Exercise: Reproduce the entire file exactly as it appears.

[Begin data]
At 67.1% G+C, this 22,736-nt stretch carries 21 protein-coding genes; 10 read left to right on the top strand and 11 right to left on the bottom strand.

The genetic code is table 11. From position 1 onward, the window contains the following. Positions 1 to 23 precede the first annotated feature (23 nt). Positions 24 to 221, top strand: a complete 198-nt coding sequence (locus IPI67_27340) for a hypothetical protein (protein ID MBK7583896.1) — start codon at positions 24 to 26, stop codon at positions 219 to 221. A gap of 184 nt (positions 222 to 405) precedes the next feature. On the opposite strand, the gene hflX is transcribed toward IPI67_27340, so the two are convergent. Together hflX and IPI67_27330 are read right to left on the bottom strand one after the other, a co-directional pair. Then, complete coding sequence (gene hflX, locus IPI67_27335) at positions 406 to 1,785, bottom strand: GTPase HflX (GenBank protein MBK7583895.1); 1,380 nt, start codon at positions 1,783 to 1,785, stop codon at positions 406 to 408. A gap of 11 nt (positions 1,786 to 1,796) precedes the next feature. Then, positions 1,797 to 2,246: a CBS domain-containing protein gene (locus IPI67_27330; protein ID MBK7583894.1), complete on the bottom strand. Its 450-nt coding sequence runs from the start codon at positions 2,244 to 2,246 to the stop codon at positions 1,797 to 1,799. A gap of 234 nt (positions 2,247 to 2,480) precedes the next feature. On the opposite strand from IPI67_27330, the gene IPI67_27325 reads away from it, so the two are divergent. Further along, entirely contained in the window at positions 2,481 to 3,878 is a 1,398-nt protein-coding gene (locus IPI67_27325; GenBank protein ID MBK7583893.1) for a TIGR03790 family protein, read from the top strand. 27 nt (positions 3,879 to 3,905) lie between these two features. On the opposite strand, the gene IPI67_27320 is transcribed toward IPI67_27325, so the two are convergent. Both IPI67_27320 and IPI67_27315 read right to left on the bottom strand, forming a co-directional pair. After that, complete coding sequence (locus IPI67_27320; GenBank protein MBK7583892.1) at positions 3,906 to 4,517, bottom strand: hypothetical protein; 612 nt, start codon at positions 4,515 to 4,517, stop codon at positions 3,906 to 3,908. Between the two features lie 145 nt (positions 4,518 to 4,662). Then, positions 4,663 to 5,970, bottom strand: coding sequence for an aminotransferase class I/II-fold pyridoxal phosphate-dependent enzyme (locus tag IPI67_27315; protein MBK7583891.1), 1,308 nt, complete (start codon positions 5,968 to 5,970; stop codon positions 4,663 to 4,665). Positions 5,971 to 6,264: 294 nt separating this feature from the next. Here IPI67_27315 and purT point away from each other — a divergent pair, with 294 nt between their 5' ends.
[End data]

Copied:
At 67.1% G+C, this 22,736-nt stretch carries 21 protein-coding genes; 10 read left to right on the top strand and 11 right to left on the bottom strand.

The genetic code is table 11. From position 1 onward, the window contains the following. Positions 1 to 23 precede the first annotated feature (23 nt). Positions 24 to 221, top strand: a complete 198-nt coding sequence (locus IPI67_27340) for a hypothetical protein (protein ID MBK7583896.1) — start codon at positions 24 to 26, stop codon at positions 219 to 221. A gap of 184 nt (positions 222 to 405) precedes the next feature. On the opposite strand, the gene hflX is transcribed toward IPI67_27340, so the two are convergent. Together hflX and IPI67_27330 are read right to left on the bottom strand one after the other, a co-directional pair. Then, complete coding sequence (gene hflX, locus IPI67_27335) at positions 406 to 1,785, bottom strand: GTPase HflX (GenBank protein MBK7583895.1); 1,380 nt, start codon at positions 1,783 to 1,785, stop codon at positions 406 to 408. A gap of 11 nt (positions 1,786 to 1,796) precedes the next feature. Then, positions 1,797 to 2,246: a CBS domain-containing protein gene (locus IPI67_27330; protein ID MBK7583894.1), complete on the bottom strand. Its 450-nt coding sequence runs from the start codon at positions 2,244 to 2,246 to the stop codon at positions 1,797 to 1,799. A gap of 234 nt (positions 2,247 to 2,480) precedes the next feature. On the opposite strand from IPI67_27330, the gene IPI67_27325 reads away from it, so the two are divergent. Further along, entirely contained in the window at positions 2,481 to 3,878 is a 1,398-nt protein-coding gene (locus IPI67_27325; GenBank protein ID MBK7583893.1) for a TIGR03790 family protein, read from the top strand. 27 nt (positions 3,879 to 3,905) lie between these two features. On the opposite strand, the gene IPI67_27320 is transcribed toward IPI67_27325, so the two are convergent. Both IPI67_27320 and IPI67_27315 read right to left on the bottom strand, forming a co-directional pair. After that, complete coding sequence (locus IPI67_27320; GenBank protein MBK7583892.1) at positions 3,906 to 4,517, bottom strand: hypothetical protein; 612 nt, start codon at positions 4,515 to 4,517, stop codon at positions 3,906 to 3,908. Between the two features lie 145 nt (positions 4,518 to 4,662). Then, positions 4,663 to 5,970, bottom strand: coding sequence for an aminotransferase class I/II-fold pyridoxal phosphate-dependent enzyme (locus tag IPI67_27315; protein MBK7583891.1), 1,308 nt, complete (start codon positions 5,968 to 5,970; stop codon positions 4,663 to 4,665). Positions 5,971 to 6,264: 294 nt separating this feature from the next. Here IPI67_27315 and purT point away from each other — a divergent pair, with 294 nt between their 5' ends.